We love art, we appreciate its beauty and how it makes us feel. With that aesthetic appreciation sometimes we fail to see the process. It is important to acknowledge the precision, patience, timing , technical skill, and craft of the things we experience in the same moment we gaze at the final product. Nicola Vruwink knows all about process, she creates art in her studio and ushers young artists into education at her job.
With degrees from University of Iowa and University of Washington she knows about the importance of education but doesn’t necessarily apply an academic approach to her art. “I never wanted to make art that is unrelatable. I never wanted to make art for the elite. I also wanted to make work for people that had intrinsic value.” said Nicola about her audience. With a father that is a professor and ceramist, she got introduced to crafting things early on an her formal education helped her to identify themes and create context for her work. The result is a cross between sculptural fine art and home goods that appeal to both the art in enthusiast and the home maker.
The practical limitations of functional items like home goods and jewelry actually inform Nicola’s process of creation, “Thinking outside of the box is easy, thinking inside of the box is a hell of a lot harder. Using constraints is a harder problem to solve.” In the ceramics world there is no shortage of constraint as you are working with high temperatures and different materials. The glaze on a round spheres will drip or flatten if they are in contact with a flat surface so the spheres have to be hung on metal rods inside the kiln. These rods though have different heat tolerances than the glaze and clay itself. After the pieces have been fired and sanded, they still have to be worn. Clay isn’t necessarily heavy but the spheres have to be thick enough to survive the firing, and sanding but still light enough to be comfortable.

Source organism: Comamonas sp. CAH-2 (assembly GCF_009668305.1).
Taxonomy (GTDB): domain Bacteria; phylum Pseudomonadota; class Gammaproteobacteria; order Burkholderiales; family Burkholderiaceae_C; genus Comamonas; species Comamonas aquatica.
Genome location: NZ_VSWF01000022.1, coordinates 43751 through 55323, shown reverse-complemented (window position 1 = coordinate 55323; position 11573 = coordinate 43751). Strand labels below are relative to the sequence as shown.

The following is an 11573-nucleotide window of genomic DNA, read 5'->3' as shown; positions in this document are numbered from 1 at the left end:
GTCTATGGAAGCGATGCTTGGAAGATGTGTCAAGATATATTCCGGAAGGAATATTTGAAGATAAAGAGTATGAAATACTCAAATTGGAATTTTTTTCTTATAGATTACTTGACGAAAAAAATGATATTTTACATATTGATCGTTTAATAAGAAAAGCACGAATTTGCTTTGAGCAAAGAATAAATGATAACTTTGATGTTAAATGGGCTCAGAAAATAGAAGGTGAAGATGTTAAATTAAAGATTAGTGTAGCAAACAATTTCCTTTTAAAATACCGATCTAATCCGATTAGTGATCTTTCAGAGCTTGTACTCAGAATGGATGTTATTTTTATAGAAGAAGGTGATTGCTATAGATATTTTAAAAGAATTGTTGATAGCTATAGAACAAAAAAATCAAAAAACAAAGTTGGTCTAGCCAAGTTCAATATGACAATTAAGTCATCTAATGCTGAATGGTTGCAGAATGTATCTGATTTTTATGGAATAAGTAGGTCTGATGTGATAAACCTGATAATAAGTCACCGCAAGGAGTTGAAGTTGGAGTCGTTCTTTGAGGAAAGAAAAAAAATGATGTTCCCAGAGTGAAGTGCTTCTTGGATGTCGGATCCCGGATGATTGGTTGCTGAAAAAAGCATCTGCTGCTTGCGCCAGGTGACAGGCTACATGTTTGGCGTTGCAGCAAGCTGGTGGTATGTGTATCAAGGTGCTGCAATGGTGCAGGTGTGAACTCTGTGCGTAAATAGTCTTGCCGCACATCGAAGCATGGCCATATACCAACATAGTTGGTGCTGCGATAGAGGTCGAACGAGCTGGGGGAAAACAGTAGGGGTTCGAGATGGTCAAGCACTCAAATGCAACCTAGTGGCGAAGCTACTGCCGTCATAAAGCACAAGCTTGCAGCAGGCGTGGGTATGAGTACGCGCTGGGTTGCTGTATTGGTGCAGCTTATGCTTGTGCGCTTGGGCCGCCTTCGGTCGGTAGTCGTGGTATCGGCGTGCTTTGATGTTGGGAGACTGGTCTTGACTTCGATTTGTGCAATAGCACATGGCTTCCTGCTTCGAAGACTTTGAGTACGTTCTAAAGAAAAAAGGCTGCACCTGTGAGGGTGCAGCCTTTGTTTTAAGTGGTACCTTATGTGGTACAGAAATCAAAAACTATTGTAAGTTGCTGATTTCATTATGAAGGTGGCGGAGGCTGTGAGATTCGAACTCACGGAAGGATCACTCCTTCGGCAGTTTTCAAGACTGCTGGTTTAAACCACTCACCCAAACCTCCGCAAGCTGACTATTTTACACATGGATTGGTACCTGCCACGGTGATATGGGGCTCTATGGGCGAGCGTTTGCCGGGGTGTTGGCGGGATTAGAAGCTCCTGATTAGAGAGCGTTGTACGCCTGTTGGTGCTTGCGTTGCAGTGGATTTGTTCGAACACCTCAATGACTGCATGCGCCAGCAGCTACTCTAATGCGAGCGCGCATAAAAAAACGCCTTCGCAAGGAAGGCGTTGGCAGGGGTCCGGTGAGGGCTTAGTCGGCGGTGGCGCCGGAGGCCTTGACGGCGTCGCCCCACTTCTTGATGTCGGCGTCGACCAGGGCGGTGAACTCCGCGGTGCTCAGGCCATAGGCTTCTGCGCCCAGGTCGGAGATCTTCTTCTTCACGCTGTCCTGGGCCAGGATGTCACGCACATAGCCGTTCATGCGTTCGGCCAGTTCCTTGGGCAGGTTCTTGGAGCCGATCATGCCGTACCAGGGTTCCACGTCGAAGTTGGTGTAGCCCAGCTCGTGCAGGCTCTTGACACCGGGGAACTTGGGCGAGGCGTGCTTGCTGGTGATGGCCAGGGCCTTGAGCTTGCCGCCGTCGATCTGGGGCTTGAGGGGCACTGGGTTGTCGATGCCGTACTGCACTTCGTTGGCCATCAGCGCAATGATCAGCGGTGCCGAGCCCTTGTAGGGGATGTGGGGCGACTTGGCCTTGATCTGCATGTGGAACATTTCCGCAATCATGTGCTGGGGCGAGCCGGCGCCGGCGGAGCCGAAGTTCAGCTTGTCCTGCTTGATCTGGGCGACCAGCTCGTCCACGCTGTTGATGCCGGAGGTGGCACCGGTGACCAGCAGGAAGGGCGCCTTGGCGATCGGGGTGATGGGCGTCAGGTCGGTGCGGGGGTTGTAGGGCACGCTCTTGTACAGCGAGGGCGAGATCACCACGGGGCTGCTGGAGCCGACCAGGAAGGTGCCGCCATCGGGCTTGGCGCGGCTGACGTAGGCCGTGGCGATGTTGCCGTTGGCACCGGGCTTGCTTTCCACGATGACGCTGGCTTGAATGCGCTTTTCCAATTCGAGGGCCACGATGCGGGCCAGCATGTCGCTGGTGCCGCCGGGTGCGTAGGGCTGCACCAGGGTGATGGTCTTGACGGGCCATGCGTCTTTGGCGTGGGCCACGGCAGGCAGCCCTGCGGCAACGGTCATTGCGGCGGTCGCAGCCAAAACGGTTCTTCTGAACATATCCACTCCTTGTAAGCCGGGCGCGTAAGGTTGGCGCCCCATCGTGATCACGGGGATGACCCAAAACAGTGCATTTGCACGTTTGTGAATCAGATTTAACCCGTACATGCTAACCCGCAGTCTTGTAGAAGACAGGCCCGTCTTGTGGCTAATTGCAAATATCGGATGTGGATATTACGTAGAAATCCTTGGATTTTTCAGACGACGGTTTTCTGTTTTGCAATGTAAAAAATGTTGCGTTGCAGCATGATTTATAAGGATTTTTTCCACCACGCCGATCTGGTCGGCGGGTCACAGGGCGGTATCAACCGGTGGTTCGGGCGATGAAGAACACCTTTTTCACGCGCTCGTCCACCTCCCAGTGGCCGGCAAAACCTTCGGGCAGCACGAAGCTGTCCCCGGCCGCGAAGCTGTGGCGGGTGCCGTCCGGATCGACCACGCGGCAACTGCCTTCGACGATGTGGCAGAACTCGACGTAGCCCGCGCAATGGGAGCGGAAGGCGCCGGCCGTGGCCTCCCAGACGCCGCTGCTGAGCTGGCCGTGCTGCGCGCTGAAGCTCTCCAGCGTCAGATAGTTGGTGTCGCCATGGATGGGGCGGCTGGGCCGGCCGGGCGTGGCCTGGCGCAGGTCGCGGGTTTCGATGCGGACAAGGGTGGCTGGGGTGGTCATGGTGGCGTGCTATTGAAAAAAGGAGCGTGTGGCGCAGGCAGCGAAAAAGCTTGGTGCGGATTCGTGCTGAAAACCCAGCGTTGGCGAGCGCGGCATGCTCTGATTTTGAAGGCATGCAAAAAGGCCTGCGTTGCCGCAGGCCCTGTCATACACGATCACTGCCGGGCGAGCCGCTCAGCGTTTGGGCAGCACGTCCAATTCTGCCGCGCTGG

With the final use in mind the process for creation is dictated by the parameters of the materials and available tools. Some items are slip cast, meaning liquid clay is poured in to a mold, other are hand formed, which yields thicker, more durable, but also heavier pieces. Final products can look very similar from processes that were different simply as a result of these intentions. Nicola’s art and design reinforce each other as she plays with the same theme in both at times. She create ornamental jewelry that considers those practicalities like comfort and weight, but also makes conceptual art that is meant to invoke thought from the gallery wall.
Nicola explains, “I am trying to make functional objects that are also sculptures, walking the line of design, art, and craft.” Which forces us to ask if these distinctions are even significant. Art provides a moment of brevity in our lives, and challenges us to thing differently. Design is function that is answering a need. But why can’t both coexist in one object? If the world around us is constantly reinforcing all of our constraints, Nicola is creating objects that challenge our thinking but still satisfy our needs. That is a very practical expression that harmonizes our personal commentary with the demands of our environment. We don’t have to worry so much about “thinking outside of the box” because we have modified its interior to suit our taste.
Ironically Nicola opens our minds by applying heat to her ceramics, and free’s our thinking with use of rigid forms. Where many are concerned with breaking the mold Nicola Vruwink has become a master at making them.